The user manual of your multimeter tells us why:
In the current measuring mode (DC or AC): input impedance approximately 3 kΩ.
Which in all honesty is just a joke.
So with 5 V the most current you can get is 1.67 mA, but it doesn't even tell us the range of the input impedance, so the value you measured is "fine".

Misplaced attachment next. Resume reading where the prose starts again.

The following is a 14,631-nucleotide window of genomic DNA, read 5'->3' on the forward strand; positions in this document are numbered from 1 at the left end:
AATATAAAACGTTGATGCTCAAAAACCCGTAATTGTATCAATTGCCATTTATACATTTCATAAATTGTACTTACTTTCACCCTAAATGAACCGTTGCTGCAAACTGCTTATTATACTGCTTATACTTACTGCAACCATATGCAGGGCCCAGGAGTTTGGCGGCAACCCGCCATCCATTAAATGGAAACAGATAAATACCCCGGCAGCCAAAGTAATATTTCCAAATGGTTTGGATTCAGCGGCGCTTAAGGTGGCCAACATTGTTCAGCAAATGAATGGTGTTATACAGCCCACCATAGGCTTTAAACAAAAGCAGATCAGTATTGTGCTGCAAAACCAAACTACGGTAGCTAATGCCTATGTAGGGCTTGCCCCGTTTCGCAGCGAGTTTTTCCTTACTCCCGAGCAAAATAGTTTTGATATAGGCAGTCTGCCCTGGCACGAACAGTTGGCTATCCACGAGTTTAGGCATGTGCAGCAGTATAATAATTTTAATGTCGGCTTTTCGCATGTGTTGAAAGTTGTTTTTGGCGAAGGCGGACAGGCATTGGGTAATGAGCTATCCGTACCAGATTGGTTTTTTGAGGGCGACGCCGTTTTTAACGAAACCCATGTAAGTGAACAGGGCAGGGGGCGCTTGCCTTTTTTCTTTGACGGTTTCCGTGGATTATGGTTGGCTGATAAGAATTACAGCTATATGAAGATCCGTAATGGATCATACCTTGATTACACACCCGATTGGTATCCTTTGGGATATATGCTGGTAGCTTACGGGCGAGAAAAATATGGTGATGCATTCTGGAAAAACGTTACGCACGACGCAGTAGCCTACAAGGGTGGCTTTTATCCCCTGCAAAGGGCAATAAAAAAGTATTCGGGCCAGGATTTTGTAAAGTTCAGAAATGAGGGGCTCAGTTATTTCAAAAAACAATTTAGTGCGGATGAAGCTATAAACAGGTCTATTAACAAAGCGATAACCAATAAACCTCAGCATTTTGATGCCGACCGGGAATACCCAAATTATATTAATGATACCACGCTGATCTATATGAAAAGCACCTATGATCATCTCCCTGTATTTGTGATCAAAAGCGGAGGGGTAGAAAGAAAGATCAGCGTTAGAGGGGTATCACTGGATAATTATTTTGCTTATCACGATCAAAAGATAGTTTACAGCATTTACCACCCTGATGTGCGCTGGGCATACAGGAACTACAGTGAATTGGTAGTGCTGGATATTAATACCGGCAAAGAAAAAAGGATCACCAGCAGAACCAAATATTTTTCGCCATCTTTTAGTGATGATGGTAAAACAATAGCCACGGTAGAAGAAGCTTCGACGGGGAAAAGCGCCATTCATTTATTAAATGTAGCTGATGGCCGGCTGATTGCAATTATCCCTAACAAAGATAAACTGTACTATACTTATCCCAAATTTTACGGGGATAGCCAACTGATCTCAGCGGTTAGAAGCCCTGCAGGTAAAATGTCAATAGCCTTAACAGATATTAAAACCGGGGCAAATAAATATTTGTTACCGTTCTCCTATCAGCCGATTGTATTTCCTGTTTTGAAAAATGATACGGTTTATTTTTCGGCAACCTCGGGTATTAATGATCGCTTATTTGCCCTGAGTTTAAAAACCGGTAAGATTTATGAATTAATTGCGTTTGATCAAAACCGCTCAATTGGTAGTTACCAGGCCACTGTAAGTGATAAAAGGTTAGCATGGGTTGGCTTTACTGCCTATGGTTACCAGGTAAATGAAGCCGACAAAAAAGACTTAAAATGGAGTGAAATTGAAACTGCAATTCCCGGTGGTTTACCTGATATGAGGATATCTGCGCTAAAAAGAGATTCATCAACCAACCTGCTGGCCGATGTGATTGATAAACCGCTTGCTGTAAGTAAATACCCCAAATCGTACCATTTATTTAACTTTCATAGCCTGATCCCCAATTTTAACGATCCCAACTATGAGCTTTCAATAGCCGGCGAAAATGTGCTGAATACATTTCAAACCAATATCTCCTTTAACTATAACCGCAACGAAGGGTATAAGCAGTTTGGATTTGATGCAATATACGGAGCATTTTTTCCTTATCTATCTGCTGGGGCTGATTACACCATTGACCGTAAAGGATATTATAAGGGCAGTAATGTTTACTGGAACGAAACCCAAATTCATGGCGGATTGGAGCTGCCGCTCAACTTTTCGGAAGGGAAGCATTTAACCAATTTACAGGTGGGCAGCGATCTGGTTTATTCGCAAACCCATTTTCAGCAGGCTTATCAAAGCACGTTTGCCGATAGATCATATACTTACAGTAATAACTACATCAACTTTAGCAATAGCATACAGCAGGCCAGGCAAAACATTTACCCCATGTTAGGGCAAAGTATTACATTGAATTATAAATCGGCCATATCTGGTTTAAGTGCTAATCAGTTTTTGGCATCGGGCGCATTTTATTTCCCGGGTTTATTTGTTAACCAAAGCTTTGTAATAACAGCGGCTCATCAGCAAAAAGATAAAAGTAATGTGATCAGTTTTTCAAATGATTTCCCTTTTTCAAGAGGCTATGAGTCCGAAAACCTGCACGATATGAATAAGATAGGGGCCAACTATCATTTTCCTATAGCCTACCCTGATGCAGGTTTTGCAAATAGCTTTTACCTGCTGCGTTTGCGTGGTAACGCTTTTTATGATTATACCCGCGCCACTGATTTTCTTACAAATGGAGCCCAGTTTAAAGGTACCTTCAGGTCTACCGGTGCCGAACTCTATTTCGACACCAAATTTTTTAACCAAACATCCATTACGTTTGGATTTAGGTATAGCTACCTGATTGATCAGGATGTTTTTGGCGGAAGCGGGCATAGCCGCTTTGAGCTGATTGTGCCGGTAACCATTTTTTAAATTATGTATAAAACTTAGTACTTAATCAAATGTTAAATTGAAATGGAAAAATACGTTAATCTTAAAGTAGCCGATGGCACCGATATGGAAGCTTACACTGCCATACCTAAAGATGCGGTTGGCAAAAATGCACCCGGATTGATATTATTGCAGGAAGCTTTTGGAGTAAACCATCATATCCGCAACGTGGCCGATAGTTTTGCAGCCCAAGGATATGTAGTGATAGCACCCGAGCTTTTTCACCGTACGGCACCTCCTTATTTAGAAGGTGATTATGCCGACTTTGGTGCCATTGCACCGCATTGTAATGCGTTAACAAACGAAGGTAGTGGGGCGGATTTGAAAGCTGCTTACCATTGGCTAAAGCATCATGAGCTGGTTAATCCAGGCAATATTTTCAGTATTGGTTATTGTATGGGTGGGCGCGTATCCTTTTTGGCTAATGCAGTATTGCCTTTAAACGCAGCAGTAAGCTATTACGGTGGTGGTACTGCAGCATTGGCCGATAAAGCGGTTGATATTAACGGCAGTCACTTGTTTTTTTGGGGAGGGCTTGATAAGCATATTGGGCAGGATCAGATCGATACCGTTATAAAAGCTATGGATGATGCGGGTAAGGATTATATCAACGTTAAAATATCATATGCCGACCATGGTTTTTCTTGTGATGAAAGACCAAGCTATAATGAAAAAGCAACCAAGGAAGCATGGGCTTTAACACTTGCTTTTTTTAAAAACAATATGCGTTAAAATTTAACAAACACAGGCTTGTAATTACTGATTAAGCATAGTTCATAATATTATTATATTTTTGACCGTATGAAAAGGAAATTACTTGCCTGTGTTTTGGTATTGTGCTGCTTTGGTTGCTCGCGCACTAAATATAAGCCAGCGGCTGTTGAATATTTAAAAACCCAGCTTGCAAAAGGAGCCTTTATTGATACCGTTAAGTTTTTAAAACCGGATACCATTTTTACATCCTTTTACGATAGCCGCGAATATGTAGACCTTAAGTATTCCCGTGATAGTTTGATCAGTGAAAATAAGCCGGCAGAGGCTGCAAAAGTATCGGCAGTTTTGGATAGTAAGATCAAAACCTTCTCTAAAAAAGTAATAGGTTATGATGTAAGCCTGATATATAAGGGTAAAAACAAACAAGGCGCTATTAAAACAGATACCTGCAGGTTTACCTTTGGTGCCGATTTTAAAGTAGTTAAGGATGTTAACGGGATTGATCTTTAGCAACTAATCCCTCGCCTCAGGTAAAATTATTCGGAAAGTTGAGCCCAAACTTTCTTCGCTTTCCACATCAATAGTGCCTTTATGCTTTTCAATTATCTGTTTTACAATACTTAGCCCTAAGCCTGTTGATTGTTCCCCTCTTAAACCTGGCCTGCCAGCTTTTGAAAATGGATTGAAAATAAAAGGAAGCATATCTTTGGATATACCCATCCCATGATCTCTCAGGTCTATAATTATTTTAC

It says to be able to measure up to 4 mA (which is another joke), you need at least 12 V to get close to the measuring range by creating a "short" with your test leads.
Actually we can calculate the input impedance for your meter to be: 5.12 V / 1.367 mA - 15 Ω = 3730 Ω.
A good meter has something in the range of 10 Ω or less, depending on the selected range. The µCurrent, for example, has 0.02 Ω for mA measurement, 10 Ω for µA measurement and 10 kΩ for nA measurement.